The modern day replica of the route across Hardangervidda Roald Amunden never conquered. 100km of exhausting toil, complete with 45kg sleighs, draws 200 hand picked competitors every year
TEXT; TRYGVE MARKSET | PHOTOS; KAI OTTO MELAU
There is a big herd of wild reindeer just 100 meters from us. Motionless, watching us, waiting. Majestic against the dawning skyline. We keep moving, but they are not afraid. We move on, slowly nervousness spreads through the herd, and suddenly they take off, 800 hoofs trampling the snow. They vanish as fast as they appeared, leaving us to our gruelling toil across the endless mountain plateau.
Expedition Amundsen is the modern day replica of the route across Hardangervidda Roald Amundsen never conquered. 100 kilometers of exhausting toil, complete with 45 kg sleighs, draws 200 hand picked competitors every year – all kinds, from ultra athletes and green clad military types to the smiling 70-year-old from Holland. According to Roald Amundsen himself, the trek across Hardangervidda was as tough and dangerous as anything he later encountered in polar regions. In 2013 a raging storm held all competitors weather-fast for 37 hours. The storm was so ferocious that even the Red Cross would not undertake rescue missions. Consequently participants are compelled to carry necessary gear and food for a week’s self-survival.
The first day of this year’s race is blessed with a blue sky. The participants soon spread out. I struggle up the first hill. The weight of my sleigh is merciless, and I quickly fall behind, angry with myself for my scant preparations. After a while I find my rhythm, and gradually start overtaking large numbers of competitors. About half way to the first checkpoint I catch up with the leaders. At Hellvassbu, exhausted, I nurse a Coke and receive envious glances from last year’s number five. I happily offer him a few sips in exchange for the insider tip-off that the race leader, Øyvind Lillehagen, is taking a three hour break.
9 pm. It’s a clear, starry night down the slopes from Hellvassbu. The long row of bobbing headlamps behind us resembles a desert caravan. We are here strictly on nature’s own terms. The contrast to the materialism of everyday city life is striking.
Primary needs take precedence – the joy of a warm sleeping bag, the pick-me-up of a strong coffee. The fact of hauling my own 45 kg trailer gives me a strangely satisfying feeling – I could remain in this magical place for a year.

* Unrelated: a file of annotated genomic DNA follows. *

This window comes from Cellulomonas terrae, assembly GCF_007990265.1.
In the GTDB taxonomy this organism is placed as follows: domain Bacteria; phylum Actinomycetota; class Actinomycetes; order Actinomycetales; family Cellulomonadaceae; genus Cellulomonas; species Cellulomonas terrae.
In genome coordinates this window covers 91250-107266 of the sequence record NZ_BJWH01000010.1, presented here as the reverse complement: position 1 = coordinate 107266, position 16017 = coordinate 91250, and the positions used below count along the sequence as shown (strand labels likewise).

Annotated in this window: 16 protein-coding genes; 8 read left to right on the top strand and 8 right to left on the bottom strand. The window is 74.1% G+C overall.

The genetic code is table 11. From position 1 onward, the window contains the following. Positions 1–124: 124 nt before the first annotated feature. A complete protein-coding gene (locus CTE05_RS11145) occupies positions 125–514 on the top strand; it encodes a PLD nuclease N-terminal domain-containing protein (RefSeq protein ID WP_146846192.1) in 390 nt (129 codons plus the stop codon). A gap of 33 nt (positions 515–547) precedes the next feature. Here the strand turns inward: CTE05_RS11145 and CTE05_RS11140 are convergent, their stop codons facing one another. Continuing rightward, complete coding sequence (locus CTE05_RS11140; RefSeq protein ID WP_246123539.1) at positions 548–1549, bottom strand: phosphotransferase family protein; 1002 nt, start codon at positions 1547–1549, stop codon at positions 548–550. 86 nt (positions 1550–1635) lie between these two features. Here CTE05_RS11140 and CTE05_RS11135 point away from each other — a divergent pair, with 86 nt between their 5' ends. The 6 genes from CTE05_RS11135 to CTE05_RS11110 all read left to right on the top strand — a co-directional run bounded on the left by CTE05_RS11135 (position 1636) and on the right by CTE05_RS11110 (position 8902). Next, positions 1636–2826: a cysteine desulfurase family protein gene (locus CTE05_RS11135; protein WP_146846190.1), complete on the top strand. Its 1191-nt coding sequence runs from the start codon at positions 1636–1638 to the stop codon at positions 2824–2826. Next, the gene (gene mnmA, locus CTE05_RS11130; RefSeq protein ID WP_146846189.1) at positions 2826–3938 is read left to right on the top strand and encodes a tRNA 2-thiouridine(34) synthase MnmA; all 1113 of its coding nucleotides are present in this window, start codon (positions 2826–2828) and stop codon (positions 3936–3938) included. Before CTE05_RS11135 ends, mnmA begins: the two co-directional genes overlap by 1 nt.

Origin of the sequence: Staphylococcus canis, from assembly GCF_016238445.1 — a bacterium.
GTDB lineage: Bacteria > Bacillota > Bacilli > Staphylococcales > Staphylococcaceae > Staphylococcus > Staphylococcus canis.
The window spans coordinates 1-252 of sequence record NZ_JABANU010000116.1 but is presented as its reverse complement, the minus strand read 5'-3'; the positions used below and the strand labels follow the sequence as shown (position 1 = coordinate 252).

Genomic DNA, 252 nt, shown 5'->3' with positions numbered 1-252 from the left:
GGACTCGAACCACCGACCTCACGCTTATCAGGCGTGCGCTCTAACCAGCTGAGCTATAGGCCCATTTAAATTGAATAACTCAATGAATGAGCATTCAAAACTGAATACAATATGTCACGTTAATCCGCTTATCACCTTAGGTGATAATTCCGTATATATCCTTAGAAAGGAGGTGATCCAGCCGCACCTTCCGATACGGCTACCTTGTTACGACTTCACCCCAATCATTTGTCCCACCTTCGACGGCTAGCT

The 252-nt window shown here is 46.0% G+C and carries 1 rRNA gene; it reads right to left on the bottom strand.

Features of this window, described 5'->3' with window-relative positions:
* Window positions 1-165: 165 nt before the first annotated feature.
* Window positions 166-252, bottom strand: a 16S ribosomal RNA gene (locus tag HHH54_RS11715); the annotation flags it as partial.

Arrived Litlos. One hour’s break. Can’t be bothered to set up my tent. Just snuggle into my sleeping bag with my windbag on top. Lying there, I try to find justification for my toil in Fridtjof Nansen’s famous words: The first great thing is to find yourself and for that you need solitude and contemplation – at least sometimes. I can tell you deliverance will not come from the rushing noisy centers of civilization. It will come from the lonely places. These surroundings spawn strong characters. A prime example being Thomas Andersen – gaunt, silent, fourfold winner of the race. Rumoured to have clocked up 750 km with sleigh this winter alone. He took a four hour break at Hellvassbu, and now leaves Litlos 20 minutes ahead of the rest of us.
2 am. Øyvind Lillehagen, Halvor Wang and I start out from Litlos in the comforting knowledge that Andersen is up ahead clearing tracks for us. After an hour we spot his headlamp up ahead, we are slowly catching him up. Suddenly his light disappears, his tracks vanish. We have to plod on, clearing our own tracks now in the virgin snow. Twenty minutes later we glimpse him 200 meters behind us, no headlamp, easily following our tracks. Such are the tactics of clearing tracks for others.
At Viersla I lie with my hands inside my underwear, in an attempt to warm them. My thumb got frostbitten on the last lap, and I didn’t bother to stop to change gloves. I assume a foetal position and pretend we don’t.
have to start off again in only 40 minutes. With an effort I prepare a luke warm coffee/Coke drink for the next lap, and gobble a bar of 70% coconut fat, cocoa and honey prepared for me by my brother. Back in 1896, Roald Amundsen’s provisions consisted of “a few biscuits, chocolate bars and some butter, sufficient for perhaps eight days”. It makes my six or seven kg of food appear enough for a couple of months for those guys…
At the end of Sildbudalen, an hour after our encounter with the reindeer herd, Øyvind Lillehagen is suddenly tired. Since Hellvassbu, Øyvind has been my mentor, dispensing advice, taking the lead for long stretches. I have come to regard him as the likeliest winner of the race. But he has reached his limit. He gives me an exhausted look and says “you’ll win this thing, Trygve!” His words give me a jolt. They bring a flashback to my father, on our many gruelling treks across Hardangervidda in my boyhood. I vow not to disappoint him.
I pick up speed down the slopes towards the finish. I realize I have to give my all to beat Andersen, who has mounted his sleigh on skis. I manage to whiz past him down the final steep slope, reaching 75 km an hour, my sleigh dancing wild boogie behind me and spraying cascades of snow over the passing party of startled ladies. With a final burst of energy, in classical cross-country style, I’m first to cross the finishing line.
At Maurseth my sleigh is weighed in at 40.3 kg. Our toil is over. The atmosphere is festive. Disco music. Hot soup. Fire ablaze in the lavvu. Andersen shakes my hand, turns and heads back out into the wild. I realize, for those who have once answered the call of the wild, nothing else will do.